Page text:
That idea of somehow in the example of Okinawa, they are truly painting war I found interesting. I thought long and hard after reading that, what the artist could have meant. After painting so many other atrocities in recent human history, what made the Battle of Okinawa a true example of “war?” I have several possible answers, but none of them are satisfactory to me.
One of the things that I found interesting about this painting is the way Toshi wrote about how the artists were influenced throughout their process. She writes:
Putting a tarp down in the yard, spreading out ten blankets on top of that, then laying down four large sheets of Japanese paper — we have a canvas of four meters by eight meters. Sitting down on the paper and beginning to paint, under my knees coral reef stone — the sharp edge of the limestone hurts. Cleaning the area first, I had stopped to pick up an old cartridge. We are in Shuri, a site of fierce fighting.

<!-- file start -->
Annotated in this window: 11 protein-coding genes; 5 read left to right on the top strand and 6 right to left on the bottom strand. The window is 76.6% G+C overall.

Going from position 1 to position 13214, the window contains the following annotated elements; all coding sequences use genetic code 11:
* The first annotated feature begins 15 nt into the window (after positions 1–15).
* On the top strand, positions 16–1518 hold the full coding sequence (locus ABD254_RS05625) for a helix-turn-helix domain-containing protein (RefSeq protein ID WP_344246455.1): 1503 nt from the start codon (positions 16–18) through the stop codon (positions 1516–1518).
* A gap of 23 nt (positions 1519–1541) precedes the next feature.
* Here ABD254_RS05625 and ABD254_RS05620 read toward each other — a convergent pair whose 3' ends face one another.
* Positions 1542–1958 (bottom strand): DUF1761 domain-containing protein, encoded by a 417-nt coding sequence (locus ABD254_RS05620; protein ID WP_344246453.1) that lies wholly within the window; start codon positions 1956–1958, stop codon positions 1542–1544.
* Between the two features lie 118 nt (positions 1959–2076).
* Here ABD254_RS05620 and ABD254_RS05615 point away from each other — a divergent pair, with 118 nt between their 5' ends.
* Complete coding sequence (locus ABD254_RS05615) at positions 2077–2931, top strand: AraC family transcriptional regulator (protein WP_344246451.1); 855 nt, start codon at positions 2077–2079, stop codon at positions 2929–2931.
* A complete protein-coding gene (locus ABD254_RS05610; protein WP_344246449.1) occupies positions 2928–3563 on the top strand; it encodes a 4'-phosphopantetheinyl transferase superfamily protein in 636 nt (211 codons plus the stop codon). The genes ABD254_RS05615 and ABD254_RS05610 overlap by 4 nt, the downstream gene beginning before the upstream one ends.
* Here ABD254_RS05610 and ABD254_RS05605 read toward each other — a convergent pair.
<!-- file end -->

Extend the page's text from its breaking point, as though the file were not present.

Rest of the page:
Could the thoughts which people thought as they love their lives on this spot have seeped down into this stone and now be coming back into my body? I have come from far away; it is only here that I can paint it. The sky, the wind, the water, the soil, the grasses, the birds –silent, they move our brushes for us.
I so want to paint the deep blue or the sea. And the emerald green of the reef, dyed orange as young girls sank below its waters. Crimson, vermillion –is it the flowing blood of the youth? Is it the flames that chased those who ran desperately? Either, both are true.
As I wrote earlier, while conceiving this painting the artists conducted a great deal of research, yet what Toshi is arguing here is that in the actual process of painting, it seemed as if they were constantly influenced by something. Perhaps it was something in the natural world, perhaps it was spirits of those that had died in the battle, perhaps it was a combination of both; the spirits of those who suffered in war, returning through the birds, the surf, the plants.